Predictive Analysis ‘Crystal Ball’ To Employ Digital DNA Avatar

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TN Note: The ultimate data collection model about you will include your DNA, activities, personality, lifestyle factors, etc. iCarbonX declares its “intention of recommending tailored wellness programs, food choices and possibly prescription medicines.”  To the extent that your avatar exists in the computing ether, you will be micro-managed like cattle in a feed lot, until the day you die. Remember that China has been a Technocracy since at  least 1995, and so Technocrats are encouraged to think this way.

Wang Jun spent 16 years expanding the world’s understanding of what living things are made of — sequencing genomes including those of the giant panda and potatoes.

Now he’s attempting to build on that: using DNA as one component to create online avatars that could act as health-care test dummies for people. Asia’s biggest internet company believes he’s onto something.

Wang’s iCarbonX wants to construct a “digital you” containing biological samples such as saliva, proteins and DNA; bolstered by environmental measurements such as air quality; and lifestyle factors such as workout regimes and diet. The Shenzhen, China-based company is developing algorithms to analyze the data, with the intention of recommending tailored wellness programs, food choices and possibly prescription medicines.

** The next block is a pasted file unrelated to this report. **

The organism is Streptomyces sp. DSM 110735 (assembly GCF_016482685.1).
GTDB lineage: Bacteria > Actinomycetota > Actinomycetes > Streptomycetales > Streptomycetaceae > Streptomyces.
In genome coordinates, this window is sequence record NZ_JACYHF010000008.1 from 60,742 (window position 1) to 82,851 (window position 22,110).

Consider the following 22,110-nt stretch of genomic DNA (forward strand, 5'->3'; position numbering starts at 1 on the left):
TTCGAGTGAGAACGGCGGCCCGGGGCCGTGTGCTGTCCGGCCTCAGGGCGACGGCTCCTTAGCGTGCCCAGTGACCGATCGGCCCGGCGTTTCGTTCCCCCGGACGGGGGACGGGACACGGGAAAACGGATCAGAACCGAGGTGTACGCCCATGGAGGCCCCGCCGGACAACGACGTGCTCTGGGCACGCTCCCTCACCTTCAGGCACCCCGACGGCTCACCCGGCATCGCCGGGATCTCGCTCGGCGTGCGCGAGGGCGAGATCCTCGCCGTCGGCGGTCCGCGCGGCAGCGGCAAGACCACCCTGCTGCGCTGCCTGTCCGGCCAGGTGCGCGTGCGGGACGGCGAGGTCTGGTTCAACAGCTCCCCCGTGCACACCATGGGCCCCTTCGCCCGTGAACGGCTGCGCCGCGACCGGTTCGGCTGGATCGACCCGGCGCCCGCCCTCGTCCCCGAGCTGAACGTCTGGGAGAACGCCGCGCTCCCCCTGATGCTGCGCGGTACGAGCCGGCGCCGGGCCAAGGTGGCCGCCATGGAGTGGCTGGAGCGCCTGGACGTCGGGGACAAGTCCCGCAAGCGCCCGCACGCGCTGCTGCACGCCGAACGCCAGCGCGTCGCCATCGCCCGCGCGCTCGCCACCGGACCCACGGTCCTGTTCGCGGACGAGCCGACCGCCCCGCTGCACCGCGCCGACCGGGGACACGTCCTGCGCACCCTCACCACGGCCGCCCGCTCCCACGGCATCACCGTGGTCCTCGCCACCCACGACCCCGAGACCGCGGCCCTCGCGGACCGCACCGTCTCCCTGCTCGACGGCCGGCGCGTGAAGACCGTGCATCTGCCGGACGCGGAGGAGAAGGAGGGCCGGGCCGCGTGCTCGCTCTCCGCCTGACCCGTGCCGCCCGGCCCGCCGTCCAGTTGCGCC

Tencent Holdings Ltd. and Zhongyuan Union Cell & Gene Engineering Corp. invested in iCarbonX, making it one of only three health-care startups in China with a $1 billion-plus valuation, according to CB Insights. Preventive medicine is burgeoning in the nation as cancer and diabetes diagnoses increase. Artificial intelligence systems will generate $6.7 billion in global revenue from health care by 2021, compared with $811 million last year, researcher Frost & Sullivan said.

“I’m trying to build a crystal ball,” Wang, 40, said. “By analyzing all the data that we can get our hands on, we will be able to see more clearly to predict what might happen to your body in the future.”

He has some powerful backers. Tencent, owner of social-media app WeChat, led a $200 million series A funding round in April and is providing computing power, Wang said. The companies’ offices are 10 minutes apart in Shenzhen.

The iCarbonX website shows Tencent Chairman Ma Huateng, China’s third-richest man, attending the founding ceremony in October. Canny Lo, a spokeswoman for Tencent, didn’t respond to an e-mail and text message seeking comment.

Shanghai-listed Zhongyuan Union, also known as Vcanbio, does gene testing and blood banking. Two calls to Vcanbio’s offices weren’t answered. There are two other investors, including a big data company, and Wang said he would announced the names soon.

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